Nicklaus goes out like champ, with a birdie

He ends legendary career with 72

hears accolades on emotional day for all

July 16, 2005|By Mark Herrmann | Mark Herrmann,NEWSDAY

ST. ANDREWS, Scotland - Of all the accolades that have come his way, Jack Nicklaus always has aimed for the one he felt worthy of this last time. After the final round of his championship career, he said, "I was a golfer today."

It kind of went without saying that he always has been a golfer, and likely is the best one who ever lived.

Tom Watson did say just that after he saw Nicklaus' farewell to major championship golf on the 18th hole at St. Andrews yesterday, calling him "the greatest player who has ever played the game." But Watson and almost everyone else at the Old Course suggested that there is more to being a golfer than shooting a score.

Fans and players at the British Open said an official goodbye to Nicklaus, 65, who missed the cut but made a birdie on his last hole, and saluted him for a lifetime of being what they think a golfer should be: a long driver, outstanding putter, great champion (with a record of 18 major titles) and a good sport.

"His legacy to the game is not just the majors," said Tony Jacklin, 61, who also played yesterday, "but the spirit he brought to it."

When someone asked how big a hole Nicklaus will leave now that he has retired, Watson, 55, said: "I don't think you can call it a hole. He left a mountain behind, a mountain of championship victories. And grace under pressure. He left a legacy that Tiger Woods is chasing right now."

Once Nicklaus announced that he would be retiring, it was important to him that his finale not be just ceremonial. He desperately wanted to go out grinding. He met that goal, shooting par 72.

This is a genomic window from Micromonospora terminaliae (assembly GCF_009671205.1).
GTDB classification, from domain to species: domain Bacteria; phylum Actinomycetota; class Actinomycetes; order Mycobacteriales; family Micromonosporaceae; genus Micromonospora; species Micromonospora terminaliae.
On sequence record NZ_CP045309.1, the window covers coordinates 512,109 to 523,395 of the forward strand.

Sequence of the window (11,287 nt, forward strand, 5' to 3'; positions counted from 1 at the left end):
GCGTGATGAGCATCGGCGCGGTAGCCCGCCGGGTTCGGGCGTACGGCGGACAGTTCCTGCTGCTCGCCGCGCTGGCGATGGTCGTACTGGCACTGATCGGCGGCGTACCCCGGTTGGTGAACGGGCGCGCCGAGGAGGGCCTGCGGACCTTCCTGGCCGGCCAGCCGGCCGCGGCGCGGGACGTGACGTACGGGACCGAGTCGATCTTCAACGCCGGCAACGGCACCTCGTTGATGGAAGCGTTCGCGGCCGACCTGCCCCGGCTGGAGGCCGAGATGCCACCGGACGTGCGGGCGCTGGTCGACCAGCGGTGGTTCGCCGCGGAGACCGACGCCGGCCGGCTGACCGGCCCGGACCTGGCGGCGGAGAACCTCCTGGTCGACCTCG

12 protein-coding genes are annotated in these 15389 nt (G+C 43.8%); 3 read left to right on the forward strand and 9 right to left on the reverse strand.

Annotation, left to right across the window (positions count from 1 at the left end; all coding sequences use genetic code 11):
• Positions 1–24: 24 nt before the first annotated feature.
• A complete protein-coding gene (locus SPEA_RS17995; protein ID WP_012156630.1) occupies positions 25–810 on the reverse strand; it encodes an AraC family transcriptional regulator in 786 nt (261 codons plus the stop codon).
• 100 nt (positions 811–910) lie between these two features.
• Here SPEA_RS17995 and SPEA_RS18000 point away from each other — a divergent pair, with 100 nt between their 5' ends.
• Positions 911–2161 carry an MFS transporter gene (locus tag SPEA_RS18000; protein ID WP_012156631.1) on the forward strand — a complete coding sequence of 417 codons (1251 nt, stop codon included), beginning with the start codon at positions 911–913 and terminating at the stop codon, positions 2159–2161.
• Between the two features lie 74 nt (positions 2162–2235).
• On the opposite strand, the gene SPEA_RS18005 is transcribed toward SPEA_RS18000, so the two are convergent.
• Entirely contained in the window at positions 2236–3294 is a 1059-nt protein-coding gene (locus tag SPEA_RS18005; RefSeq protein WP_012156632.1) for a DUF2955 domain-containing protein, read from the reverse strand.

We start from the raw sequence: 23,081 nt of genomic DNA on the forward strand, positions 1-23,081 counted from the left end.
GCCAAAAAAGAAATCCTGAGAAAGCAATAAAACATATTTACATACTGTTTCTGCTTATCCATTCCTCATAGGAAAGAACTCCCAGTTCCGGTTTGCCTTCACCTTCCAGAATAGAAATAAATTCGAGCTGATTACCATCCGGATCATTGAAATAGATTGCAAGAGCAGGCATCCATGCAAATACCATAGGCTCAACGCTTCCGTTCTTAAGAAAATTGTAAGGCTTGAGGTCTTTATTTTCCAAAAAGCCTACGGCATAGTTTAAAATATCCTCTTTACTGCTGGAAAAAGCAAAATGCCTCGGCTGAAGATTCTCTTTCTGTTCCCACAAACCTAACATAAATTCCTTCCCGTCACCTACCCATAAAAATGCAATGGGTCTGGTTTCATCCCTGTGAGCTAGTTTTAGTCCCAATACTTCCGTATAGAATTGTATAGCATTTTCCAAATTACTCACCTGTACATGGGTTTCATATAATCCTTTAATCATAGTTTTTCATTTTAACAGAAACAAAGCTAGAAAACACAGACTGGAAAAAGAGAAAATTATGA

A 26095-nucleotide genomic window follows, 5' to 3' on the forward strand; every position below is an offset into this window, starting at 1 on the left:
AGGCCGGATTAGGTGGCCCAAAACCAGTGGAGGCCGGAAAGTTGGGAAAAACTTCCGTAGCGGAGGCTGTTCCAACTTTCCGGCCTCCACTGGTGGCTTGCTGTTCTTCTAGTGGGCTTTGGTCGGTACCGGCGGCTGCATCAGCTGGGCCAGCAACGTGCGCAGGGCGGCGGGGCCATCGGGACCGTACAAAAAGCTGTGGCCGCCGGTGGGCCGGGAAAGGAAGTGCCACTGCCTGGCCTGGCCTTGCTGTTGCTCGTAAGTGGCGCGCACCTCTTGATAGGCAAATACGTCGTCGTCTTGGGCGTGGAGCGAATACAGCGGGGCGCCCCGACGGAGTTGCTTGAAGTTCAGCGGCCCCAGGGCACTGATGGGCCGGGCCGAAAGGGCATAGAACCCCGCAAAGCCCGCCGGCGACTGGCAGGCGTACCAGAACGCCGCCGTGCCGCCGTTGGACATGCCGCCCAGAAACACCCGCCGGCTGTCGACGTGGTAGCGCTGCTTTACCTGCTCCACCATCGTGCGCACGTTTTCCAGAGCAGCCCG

"My best round of the year," he said, having finished at 3-over.

But of course, it was more than just another round. He looked happier and younger, a little like he had when he won the 1978 British Open at St. Andrews. He went capless and wore white shoes as he did back then. Before it got too warm, he had on a replica of the checked sweater he wore 27 years ago.

"Both said `large' on them, but this was a much larger sweater than I wore before," Nicklaus said. Then he called himself, "just sort of a sentimental old fool talking about some old things."

St. Andrews was filled with sentimental people yesterday.

When Nicklaus was on the first tee, Nick Price and Chris DiMarco delayed their putts on the adjacent 18th green to come over and shake his hand. When Nicklaus was on the last green, Vijay Singh and Sergio Garcia were among the current pros standing nearby, getting a look.

Brad Faxon and Tom Lehman were among those watching from the clubhouse steps.

Faxon, having shot a 66 to move to 6-under for the Open, felt like the 1970s teenager who used to idolize Nicklaus.

"I thought he was the coolest guy," Faxon said. "He was just powerful. He was the greatest putter in the world and he was the most popular player. He was always a gracious winner and a gracious loser."

Yesterday was the chance for fellow golfers to praise the way Nicklaus lifted the sport without making anyone else feel small.

"The game we play is a game and nothing more," Nicklaus said. "I think it needs to be played in that spirit."

His son Steve, who caddied yesterday, was proud of his dad, as he always is.

"It's the way he handles himself, and seeing how much people love him," Steve said.

"It's great being here. He loves this place. You hate to say goodbye, but you've got to say goodbye sometime."

He went out as he entered, a graceful champion. And at heart, he said goodbye as he wanted to, as a golfer.

Newsday is a Tribune Publishing newspaper.

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